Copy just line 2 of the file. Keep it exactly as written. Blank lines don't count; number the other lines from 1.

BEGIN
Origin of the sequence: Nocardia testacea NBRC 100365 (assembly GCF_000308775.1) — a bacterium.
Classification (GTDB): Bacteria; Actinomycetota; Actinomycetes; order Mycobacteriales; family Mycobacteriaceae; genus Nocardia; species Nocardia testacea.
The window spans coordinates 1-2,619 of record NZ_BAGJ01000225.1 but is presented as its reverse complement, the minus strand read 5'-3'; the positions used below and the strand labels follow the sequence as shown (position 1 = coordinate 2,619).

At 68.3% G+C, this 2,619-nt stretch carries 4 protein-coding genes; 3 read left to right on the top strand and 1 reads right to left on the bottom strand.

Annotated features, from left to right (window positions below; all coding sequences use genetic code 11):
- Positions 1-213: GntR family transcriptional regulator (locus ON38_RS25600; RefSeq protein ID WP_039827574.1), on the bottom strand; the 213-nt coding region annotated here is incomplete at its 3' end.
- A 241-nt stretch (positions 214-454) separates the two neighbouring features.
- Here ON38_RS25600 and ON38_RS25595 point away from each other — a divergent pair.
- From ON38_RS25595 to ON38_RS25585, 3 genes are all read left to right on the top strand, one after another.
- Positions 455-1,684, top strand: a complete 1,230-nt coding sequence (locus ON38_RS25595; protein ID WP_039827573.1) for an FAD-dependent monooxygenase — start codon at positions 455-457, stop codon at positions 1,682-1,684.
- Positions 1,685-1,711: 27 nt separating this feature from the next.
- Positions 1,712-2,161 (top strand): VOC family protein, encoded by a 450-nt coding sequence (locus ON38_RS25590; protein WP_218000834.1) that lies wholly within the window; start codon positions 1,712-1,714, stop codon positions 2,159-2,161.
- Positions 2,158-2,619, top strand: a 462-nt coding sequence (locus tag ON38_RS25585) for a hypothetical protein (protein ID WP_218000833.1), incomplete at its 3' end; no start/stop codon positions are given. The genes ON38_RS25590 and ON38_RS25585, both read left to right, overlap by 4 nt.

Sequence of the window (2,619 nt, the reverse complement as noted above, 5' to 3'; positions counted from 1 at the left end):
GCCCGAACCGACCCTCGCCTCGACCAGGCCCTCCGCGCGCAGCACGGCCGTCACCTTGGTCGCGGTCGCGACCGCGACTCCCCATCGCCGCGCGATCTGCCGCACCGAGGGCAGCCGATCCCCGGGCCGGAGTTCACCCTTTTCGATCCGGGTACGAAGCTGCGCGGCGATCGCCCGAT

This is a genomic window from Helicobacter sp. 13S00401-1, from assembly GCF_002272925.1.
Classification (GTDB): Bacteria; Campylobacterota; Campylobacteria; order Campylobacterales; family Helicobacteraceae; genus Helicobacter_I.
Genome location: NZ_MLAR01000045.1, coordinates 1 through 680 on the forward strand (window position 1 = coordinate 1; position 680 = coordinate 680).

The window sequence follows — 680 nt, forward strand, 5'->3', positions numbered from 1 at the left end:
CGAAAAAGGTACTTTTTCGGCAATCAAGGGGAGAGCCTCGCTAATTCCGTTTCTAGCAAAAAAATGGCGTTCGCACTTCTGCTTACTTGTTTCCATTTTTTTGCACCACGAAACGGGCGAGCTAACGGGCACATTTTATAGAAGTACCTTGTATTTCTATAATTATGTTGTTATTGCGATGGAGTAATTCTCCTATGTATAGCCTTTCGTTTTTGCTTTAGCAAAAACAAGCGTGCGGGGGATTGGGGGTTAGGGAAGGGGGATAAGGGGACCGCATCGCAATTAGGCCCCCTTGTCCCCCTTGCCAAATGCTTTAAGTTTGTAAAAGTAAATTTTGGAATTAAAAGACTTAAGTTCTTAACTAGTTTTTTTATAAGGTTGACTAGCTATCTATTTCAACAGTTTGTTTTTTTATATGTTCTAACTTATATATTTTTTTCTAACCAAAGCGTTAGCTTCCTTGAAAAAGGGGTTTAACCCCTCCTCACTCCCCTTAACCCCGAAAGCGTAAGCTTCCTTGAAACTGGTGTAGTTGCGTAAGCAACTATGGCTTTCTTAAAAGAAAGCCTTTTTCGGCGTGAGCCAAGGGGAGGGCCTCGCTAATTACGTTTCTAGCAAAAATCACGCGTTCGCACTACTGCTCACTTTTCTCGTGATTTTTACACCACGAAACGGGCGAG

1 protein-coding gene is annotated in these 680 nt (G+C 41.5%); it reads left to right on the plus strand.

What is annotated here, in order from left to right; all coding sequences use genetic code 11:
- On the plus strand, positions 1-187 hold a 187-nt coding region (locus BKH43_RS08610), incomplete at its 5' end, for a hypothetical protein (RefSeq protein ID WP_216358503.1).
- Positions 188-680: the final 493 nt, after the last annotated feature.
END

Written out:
Classification (GTDB): Bacteria; Actinomycetota; Actinomycetes; order Mycobacteriales; family Mycobacteriaceae; genus Nocardia; species Nocardia testacea.